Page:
Our seasonal greens were some purple sprouting broccoli and a savoy cabbage, served on crushed baby potatoes. It was a little like a posh bubble and squeak and the peppercorns added depth of flavour – a fruitiness – rather than a real kick. Little did I know when I bought my Sichuan peppercorns that I be using them in this. But I will do again…

March 21, 2011

Last Night’s Dinner: Chickpea and vegetable curry

Sunday 20 March

Sometimes we make creamy curries with coconut milk or yoghurt, sometimes tomatoey ones with a hint of sweet and sour, and sometimes this type, which uses a spicing mix that, if it were a wine, I’d describe as ‘dry’. There’s lots of chilli, then ground turmeric, ground cumin, ground coriander seed, yellow mustard seed, grated fresh ginger, cardomom and rather a lot of fennel seeds. You’ll notice I don’t like to give accurate measurements for spices very often. Why? Well, I think it’s a question of taste. However, I never trust those recipes that state that 1/4 or 1/2 a teaspoon of a spice is enough. In my experience, it really isn’t. As a starting point I’d suggest about a good teaspoon for each of the above, then experiment.

The spices get fried off with an onion and then I blend that with a little sunflower oil and a drizzle of water to get the curry sauce base. In the meantime, start to cook some red lentils in another pan. When they’re soft and saucy, add the spice mixture.

You can add whatever veg you like really. I chose a tin of chickpeas, some boiled new potatoes, plus a lightly fried courgette. Carrots, cauliflower and green beans are also good. I tend to avoid aubergine with this recipe as its smoky creaminess somehow doesn’t suit. Anyway, when the veg is cooked, tip in into the pot and mix. Finally chop two cloves of garlic, place them into the bowl of a metal ladle, pour a little oil over the top and then heat the bottom of the ladle over a flame until the oil bubbles and the garlic starts to turn light gold in colour. Add to the pan, mix and serve.

N.B. This is a curry that invariably tastes better a day later, so make enough to leave some over.

March 20, 2011

Last Night’s Dinner: Friday and Saturday 18/19 March

A busy weekend but it didn’t stop us from cooking. We had family round on Friday and Ella suggested our Tofu with Black Bean Sauce.

I find the Cauldron tofu firmer than the Blue Dragon variety in our local supermarket – it doesn’t fall apart as soon as you touch it and stays together in the pan. To fry it I literally coat the pieces in a dusting of cornflour – then straight to the pan. When golden I set it aside while I’m making the black bean sauce. Tins of black/turtle beans are fine for this and I add a splash of rice wine vinegar, some tamarind paste, a teaspoon tomato puree, sichuan peppercorns, garlic and, of course, chilli. Add a little water to the pan and then simmer for ten minutes. Add the tofu and mix in just before serving.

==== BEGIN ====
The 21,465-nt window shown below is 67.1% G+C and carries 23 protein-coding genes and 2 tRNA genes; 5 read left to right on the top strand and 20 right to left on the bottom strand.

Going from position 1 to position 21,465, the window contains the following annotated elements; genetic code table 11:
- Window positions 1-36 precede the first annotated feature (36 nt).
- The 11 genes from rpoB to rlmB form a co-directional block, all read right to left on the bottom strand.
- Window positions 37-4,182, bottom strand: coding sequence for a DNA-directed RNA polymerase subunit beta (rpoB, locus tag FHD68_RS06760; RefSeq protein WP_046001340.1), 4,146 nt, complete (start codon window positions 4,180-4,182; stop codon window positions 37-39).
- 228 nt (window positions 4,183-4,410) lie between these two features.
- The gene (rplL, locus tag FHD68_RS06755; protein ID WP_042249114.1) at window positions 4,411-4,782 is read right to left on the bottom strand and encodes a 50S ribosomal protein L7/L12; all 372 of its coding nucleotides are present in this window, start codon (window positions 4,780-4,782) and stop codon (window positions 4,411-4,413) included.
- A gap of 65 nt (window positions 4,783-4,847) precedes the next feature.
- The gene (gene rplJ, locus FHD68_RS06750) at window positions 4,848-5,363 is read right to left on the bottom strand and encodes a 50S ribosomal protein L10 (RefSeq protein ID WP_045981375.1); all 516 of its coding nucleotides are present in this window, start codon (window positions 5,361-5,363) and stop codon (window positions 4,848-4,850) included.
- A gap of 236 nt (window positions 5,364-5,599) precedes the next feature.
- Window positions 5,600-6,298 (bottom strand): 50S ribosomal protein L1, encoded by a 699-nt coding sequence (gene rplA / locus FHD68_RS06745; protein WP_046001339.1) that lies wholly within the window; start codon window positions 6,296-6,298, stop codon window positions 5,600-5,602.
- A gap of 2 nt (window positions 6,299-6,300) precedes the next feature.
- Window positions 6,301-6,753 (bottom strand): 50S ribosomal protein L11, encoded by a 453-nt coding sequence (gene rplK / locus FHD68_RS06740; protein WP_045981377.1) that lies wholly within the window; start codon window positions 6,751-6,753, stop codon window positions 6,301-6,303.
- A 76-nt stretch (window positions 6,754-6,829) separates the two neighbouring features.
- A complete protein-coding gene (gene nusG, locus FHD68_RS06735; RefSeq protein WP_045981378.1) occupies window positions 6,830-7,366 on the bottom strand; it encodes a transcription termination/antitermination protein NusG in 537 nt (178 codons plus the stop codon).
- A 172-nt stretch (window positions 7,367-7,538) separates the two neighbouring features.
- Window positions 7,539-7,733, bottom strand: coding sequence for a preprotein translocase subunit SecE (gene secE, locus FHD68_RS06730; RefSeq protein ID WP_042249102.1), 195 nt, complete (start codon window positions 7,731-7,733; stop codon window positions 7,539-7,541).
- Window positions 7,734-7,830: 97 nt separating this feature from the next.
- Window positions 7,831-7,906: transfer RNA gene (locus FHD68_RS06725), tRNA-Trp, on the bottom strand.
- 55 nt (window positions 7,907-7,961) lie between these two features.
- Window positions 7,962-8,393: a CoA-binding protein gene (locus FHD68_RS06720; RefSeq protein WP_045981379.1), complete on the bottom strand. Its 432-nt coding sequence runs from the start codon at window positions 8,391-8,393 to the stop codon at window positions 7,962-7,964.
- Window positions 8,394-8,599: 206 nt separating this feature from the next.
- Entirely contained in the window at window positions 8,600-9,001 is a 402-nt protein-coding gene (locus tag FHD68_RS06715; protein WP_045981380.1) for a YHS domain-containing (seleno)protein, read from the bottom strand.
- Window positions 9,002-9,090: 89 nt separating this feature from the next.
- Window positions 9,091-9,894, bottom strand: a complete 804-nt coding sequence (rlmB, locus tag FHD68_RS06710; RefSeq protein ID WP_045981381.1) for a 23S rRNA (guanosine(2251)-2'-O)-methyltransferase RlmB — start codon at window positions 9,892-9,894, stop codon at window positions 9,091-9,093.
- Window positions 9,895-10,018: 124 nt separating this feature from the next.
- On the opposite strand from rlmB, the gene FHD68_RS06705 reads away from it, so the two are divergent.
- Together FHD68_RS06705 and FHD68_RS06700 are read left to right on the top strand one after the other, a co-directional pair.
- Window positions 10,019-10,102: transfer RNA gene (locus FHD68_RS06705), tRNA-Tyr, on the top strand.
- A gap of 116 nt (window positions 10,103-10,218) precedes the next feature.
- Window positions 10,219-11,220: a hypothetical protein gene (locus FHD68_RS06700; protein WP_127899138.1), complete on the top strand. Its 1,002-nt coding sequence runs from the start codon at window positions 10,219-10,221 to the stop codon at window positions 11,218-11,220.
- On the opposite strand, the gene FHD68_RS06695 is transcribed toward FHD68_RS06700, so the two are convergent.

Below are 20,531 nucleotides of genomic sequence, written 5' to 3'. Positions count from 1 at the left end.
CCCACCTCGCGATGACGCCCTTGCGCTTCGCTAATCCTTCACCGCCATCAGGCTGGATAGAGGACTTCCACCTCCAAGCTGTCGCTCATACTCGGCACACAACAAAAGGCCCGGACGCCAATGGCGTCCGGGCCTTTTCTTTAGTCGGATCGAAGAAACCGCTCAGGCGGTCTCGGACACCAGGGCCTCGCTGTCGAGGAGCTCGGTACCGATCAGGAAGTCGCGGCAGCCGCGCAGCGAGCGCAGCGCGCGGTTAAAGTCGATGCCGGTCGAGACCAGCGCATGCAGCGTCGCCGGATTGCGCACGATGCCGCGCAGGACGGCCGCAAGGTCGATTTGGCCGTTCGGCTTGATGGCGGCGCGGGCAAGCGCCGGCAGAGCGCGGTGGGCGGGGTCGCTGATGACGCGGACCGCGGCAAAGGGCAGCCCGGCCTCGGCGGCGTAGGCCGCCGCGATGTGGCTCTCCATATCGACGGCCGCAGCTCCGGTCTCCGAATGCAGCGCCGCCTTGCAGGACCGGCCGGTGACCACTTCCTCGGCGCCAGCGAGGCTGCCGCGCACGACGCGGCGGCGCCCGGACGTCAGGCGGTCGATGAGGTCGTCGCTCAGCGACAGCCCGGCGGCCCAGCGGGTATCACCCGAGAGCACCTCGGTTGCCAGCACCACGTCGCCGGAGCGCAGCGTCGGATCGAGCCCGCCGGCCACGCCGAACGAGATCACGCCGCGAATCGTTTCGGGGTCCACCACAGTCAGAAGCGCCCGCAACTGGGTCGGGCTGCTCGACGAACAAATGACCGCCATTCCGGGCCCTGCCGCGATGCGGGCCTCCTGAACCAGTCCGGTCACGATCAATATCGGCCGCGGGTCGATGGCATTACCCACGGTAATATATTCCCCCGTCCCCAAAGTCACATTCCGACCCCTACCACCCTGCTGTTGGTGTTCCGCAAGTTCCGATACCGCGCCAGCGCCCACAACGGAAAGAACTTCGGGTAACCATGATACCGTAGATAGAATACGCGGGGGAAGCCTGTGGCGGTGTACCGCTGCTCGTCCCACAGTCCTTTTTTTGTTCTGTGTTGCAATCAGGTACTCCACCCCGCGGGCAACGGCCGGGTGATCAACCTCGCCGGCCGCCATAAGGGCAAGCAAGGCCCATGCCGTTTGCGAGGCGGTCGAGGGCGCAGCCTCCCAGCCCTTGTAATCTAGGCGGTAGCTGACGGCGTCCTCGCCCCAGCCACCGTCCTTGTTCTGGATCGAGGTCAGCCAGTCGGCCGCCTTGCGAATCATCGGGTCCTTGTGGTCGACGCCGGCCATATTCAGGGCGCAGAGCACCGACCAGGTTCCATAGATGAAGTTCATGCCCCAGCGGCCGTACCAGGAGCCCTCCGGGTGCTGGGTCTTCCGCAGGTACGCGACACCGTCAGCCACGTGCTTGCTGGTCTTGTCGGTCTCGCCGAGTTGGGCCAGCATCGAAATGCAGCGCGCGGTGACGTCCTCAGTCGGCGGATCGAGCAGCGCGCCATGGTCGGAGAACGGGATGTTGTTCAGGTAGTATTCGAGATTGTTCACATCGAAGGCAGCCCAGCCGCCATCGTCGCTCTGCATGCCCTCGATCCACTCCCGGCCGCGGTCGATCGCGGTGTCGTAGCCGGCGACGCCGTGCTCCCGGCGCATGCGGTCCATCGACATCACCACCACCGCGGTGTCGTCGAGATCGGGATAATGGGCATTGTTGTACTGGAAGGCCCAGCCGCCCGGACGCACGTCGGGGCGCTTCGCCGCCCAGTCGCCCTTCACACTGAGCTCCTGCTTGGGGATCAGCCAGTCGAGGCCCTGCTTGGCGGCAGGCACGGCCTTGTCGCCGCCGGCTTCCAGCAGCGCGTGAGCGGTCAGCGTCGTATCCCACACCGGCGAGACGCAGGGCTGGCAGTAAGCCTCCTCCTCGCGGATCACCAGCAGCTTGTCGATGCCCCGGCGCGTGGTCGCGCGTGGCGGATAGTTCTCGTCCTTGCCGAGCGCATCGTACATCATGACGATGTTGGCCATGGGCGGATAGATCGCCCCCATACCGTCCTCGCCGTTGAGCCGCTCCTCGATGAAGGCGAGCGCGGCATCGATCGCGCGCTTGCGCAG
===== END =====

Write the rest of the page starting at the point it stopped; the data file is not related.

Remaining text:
On Saturday I was inspired by a recipe and quick as a flash made a variation on Jamie Oliver’s 30-minute cauliflower macaroni and chicory salad. (The variation? We didn’t use macaroni or breadcrumbs with the cauliflower as we’re reducing our wheat/gluten intake). I was worried the cheese sauce might not work out but, you know, it was okay. As a quick cheat on making a proper cheese sauce it wasn’t half bad. Oh and the sharp dressing (‘insane’ as chef Oliver has it) was darn good.

March 17, 2011

Denis Cotter vegetarian recipes for St Patrick’s Day

It was a Denis Cotter veg-fest in the Guardian today, as the vegetarian chef from Cork City delivered three recipes for St Patrick’s Day. Each is a vegetarian dish using some classic Irish ingredients. First up is a braised turnip galette of mushrooms and chestnuts (here), then there is a cabbage timbale with tomato sauce and parsnip gnocchi (here) and finally, and the one I think I’ll make first out of the three, blue cheese potato cakes with bean and cider stew (here).

There’s always a fair amount of work to do in Cotter’s recipes – he’s not a one-pot cook – but it’s the combination of elements in his cooking that sets him apart. So you know that with the potato cakes it won’t just be the way the blue cheese and cider hang together well, it will be the addition of the rosemary aioli that lifts it to unexpected places. With the galette it will be the red wine sauce that does the trick and with the cabbage timbale it will be the tomato and thyme sauce – or perhaps the fact that the gnocchi is made with parsnip, not potato. It’s the addition of third element on the plate that makes the difference.

Happy cooking!